"Sent salutations and good will shining bright as do the planets and constant as their light as the return of morn and eve Oh! My Chief; my Leader we ask God to prolong your life in prosperity and health. My present to you is a sword in a silver scabbard and two gowns."

Emir of Yola

"To the Deputy of the King of England the Governor who holds all our country in his hand and rules it all A thousand salutations and fealty and homage repeated."

Amalgamation, Unified Administration

"According to Perham, Lugard's task was to unify administrations not peoples. Lugard was bent on keeping the North as one entity. He rejected Morel's plan of 1912 which would have separated Ilorin and Borgu from' the North and merged them, with Yoruba land.

Lugard also rejected the second plan submitted by Governor Temple based on his experience which would have divided the territory into seven large provinces: four in the South and three in the North (Hausa States of the North West, Chad territory covering Borno, Bauchi and Yola and Benue Province containing the remaining Southern and Western districts along the Niger. Lugard rejected it and stuck to the North as one entity. "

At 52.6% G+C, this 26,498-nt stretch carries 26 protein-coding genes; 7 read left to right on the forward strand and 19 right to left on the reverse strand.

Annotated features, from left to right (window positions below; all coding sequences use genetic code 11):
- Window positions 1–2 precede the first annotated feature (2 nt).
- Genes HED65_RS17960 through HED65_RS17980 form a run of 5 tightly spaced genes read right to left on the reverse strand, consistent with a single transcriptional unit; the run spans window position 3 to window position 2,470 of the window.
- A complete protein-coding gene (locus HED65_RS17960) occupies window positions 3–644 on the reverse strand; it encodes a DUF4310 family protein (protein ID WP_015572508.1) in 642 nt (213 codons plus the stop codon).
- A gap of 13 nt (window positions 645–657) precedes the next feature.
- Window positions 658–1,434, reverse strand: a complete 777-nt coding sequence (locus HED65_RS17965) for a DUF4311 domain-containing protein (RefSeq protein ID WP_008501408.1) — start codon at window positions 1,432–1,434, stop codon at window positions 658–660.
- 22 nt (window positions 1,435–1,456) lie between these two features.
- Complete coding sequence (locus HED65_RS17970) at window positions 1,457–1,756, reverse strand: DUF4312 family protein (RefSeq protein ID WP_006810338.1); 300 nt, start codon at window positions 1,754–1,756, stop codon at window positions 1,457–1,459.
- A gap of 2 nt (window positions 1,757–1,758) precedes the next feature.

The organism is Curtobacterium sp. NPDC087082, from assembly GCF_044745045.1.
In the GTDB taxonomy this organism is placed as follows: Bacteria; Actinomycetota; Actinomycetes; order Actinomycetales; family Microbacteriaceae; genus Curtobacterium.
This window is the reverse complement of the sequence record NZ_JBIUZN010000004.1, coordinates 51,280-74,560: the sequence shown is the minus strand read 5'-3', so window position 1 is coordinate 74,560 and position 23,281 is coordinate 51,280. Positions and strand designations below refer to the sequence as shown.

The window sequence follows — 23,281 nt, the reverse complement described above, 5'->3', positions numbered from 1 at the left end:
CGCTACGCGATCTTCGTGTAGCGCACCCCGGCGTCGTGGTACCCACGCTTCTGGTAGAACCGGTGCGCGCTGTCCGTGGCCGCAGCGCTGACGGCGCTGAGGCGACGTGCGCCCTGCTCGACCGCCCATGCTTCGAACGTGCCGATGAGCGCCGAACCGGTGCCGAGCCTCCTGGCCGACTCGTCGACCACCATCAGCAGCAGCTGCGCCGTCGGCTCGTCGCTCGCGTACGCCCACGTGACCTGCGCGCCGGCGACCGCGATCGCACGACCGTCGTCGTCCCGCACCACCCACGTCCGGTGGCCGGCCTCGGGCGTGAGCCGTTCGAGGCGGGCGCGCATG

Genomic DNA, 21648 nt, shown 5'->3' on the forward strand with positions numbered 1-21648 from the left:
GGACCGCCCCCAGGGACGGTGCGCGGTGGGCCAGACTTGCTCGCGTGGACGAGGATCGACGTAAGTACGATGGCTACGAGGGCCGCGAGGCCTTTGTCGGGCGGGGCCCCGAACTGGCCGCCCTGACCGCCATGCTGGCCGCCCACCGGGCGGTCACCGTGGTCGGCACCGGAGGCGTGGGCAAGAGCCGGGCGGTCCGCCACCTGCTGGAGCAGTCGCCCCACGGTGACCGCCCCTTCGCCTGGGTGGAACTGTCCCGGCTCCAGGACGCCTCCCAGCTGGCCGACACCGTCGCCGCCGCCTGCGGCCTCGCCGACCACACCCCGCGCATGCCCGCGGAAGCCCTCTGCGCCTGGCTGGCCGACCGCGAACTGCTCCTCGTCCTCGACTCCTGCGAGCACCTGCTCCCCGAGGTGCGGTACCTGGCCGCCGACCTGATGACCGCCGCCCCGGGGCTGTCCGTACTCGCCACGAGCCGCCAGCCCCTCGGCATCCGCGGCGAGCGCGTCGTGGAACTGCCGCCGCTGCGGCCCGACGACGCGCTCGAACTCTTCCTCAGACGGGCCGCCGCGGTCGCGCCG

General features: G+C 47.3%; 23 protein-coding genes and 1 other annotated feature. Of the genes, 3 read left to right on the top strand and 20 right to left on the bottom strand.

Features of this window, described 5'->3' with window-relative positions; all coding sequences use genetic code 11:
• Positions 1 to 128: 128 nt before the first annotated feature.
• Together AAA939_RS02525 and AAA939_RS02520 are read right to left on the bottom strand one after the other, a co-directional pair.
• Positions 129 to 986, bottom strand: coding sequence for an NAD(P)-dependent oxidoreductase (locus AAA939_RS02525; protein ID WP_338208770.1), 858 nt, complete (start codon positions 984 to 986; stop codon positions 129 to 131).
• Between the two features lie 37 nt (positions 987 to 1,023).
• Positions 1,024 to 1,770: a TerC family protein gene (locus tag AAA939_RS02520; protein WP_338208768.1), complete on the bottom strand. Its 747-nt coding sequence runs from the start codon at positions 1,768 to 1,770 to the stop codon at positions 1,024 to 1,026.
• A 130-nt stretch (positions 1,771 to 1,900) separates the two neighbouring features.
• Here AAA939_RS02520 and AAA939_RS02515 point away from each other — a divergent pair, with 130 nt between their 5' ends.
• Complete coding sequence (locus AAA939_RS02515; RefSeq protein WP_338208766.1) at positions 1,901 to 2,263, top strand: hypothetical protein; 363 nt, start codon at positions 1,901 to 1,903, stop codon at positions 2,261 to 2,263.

The first time Southerners knew of what was to befall them was after Lord Harcourt announcement in London which was followed by the statement of the relationship between the North and the South."

Harcourt's Plan Meant Incorporation of Southern Parts into Unified North

Lord Harcourt went to the House of Commons on June 27, 1913 after receiving Lugard's report on his tour of the North and the South and announced the new British Government policy of two Nigerians. According to Lord Harcourt, unification of Nigeria demanded both "a method" and "a man," The man was to be Lord Lugard and the method was to be the marriage of the two entities. . Northern Nigeria is in the truest sense the product of his foresight and genius. He reclaimed it from the unknown; he gave it a legal code, differing only in its civilisation from' the essential lines of native custom; he established a land system' which' combining altruism with revenue, may well be a model and inspiration' to other Protectorates... Of my earnest solicitation he returns how to the field of his early and brilliant Labour, to complete and consolidate what was proved, I think to be the greatest tropical province of the Crown."